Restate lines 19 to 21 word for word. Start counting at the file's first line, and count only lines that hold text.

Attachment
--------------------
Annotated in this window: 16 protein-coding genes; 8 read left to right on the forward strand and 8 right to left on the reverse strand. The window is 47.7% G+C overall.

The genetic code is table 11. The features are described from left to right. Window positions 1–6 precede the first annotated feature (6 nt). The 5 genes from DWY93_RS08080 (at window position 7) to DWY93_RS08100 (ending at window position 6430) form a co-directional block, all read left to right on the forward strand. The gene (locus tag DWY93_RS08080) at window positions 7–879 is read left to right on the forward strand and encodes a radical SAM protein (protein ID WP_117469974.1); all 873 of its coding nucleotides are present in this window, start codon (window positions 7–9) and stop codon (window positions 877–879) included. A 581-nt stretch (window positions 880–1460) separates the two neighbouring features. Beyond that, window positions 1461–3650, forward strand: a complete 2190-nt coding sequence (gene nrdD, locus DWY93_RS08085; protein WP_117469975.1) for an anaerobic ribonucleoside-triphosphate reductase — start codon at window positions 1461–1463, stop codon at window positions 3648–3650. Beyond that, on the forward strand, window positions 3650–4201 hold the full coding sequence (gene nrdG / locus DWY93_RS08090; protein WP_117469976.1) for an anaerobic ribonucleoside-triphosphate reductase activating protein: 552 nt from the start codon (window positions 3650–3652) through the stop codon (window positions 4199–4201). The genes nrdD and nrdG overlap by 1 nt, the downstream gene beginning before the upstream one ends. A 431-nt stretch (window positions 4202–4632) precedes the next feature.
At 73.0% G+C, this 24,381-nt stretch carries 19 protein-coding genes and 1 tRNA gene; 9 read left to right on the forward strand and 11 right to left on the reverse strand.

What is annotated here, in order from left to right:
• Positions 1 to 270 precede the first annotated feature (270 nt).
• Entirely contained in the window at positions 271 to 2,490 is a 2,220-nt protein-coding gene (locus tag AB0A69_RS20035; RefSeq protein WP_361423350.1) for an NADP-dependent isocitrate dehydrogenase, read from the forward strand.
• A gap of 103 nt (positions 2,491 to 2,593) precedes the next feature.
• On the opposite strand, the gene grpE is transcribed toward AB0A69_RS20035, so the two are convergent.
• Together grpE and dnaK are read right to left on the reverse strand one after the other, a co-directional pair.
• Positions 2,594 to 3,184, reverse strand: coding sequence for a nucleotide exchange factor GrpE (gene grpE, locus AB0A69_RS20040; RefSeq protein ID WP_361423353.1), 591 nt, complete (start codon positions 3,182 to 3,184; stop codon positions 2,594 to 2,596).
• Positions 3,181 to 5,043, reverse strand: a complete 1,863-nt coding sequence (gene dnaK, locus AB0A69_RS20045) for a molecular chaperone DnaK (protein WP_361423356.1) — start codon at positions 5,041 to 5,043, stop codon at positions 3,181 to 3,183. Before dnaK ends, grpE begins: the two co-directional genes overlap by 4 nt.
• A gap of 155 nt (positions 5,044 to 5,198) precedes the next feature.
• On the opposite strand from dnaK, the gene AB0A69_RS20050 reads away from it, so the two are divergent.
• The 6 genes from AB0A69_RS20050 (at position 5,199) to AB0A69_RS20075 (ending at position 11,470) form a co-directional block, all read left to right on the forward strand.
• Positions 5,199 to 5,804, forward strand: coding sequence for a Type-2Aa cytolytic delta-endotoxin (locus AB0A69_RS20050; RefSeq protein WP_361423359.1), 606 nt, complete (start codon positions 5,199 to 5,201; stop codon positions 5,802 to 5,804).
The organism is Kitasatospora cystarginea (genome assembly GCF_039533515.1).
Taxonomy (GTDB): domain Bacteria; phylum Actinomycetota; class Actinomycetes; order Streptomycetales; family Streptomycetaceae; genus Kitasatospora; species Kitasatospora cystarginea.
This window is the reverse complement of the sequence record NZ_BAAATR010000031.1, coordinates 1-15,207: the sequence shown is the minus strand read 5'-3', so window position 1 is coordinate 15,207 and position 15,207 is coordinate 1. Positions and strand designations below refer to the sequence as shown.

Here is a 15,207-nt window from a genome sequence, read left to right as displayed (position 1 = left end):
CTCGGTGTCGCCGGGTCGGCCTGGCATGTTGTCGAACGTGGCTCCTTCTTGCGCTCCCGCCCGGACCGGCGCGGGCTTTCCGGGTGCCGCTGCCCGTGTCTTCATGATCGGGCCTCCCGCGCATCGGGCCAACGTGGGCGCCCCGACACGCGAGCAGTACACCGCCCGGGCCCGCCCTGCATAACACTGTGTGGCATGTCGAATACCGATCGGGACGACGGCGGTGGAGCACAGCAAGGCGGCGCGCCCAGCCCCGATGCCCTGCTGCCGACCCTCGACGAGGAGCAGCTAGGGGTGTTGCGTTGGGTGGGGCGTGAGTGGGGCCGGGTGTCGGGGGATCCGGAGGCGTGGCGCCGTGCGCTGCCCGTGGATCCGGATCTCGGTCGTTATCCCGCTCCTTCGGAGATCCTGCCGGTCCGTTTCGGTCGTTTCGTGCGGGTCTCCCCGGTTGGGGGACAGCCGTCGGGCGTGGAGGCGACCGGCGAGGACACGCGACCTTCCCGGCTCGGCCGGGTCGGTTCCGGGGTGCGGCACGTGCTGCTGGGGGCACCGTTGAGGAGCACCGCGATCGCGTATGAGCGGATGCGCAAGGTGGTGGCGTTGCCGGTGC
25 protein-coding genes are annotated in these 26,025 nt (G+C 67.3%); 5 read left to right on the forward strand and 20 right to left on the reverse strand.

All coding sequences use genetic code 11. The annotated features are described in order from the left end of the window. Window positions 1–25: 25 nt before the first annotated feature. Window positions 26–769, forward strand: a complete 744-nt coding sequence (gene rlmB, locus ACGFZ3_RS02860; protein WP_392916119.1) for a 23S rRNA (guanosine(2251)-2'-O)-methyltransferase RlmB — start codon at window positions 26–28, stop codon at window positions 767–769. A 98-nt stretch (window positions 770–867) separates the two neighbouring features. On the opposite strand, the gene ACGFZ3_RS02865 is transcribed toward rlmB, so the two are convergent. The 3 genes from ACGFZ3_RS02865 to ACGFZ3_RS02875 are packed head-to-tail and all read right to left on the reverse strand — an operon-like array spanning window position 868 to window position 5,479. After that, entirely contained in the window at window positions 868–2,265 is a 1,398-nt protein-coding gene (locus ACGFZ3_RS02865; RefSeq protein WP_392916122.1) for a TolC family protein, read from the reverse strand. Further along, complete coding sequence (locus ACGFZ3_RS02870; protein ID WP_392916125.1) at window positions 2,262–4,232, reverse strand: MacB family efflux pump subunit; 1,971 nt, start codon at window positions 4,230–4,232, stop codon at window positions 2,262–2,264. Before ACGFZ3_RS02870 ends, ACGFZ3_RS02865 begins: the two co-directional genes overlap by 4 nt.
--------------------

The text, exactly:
Here is a 15,207-nt window from a genome sequence, read left to right as displayed (position 1 = left end):
CTCGGTGTCGCCGGGTCGGCCTGGCATGTTGTCGAACGTGGCTCCTTCTTGCGCTCCCGCCCGGACCGGCGCGGGCTTTCCGGGTGCCGCTGCCCGTGTCTTCATGATCGGGCCTCCCGCGCATCGGGCCAACGTGGGCGCCCCGACACGCGAGCAGTACACCGCCCGGGCCCGCCCTGCATAACACTGTGTGGCATGTCGAATACCGATCGGGACGACGGCGGTGGAGCACAGCAAGGCGGCGCGCCCAGCCCCGATGCCCTGCTGCCGACCCTCGACGAGGAGCAGCTAGGGGTGTTGCGTTGGGTGGGGCGTGAGTGGGGCCGGGTGTCGGGGGATCCGGAGGCGTGGCGCCGTGCGCTGCCCGTGGATCCGGATCTCGGTCGTTATCCCGCTCCTTCGGAGATCCTGCCGGTCCGTTTCGGTCGTTTCGTGCGGGTCTCCCCGGTTGGGGGACAGCCGTCGGGCGTGGAGGCGACCGGCGAGGACACGCGACCTTCCCGGCTCGGCCGGGTCGGTTCCGGGGTGCGGCACGTGCTGCTGGGGGCACCGTTGAGGAGCACCGCGATCGCGTATGAGCGGATGCGCAAGGTGGTGGCGTTGCCGGTGC
25 protein-coding genes are annotated in these 26,025 nt (G+C 67.3%); 5 read left to right on the forward strand and 20 right to left on the reverse strand.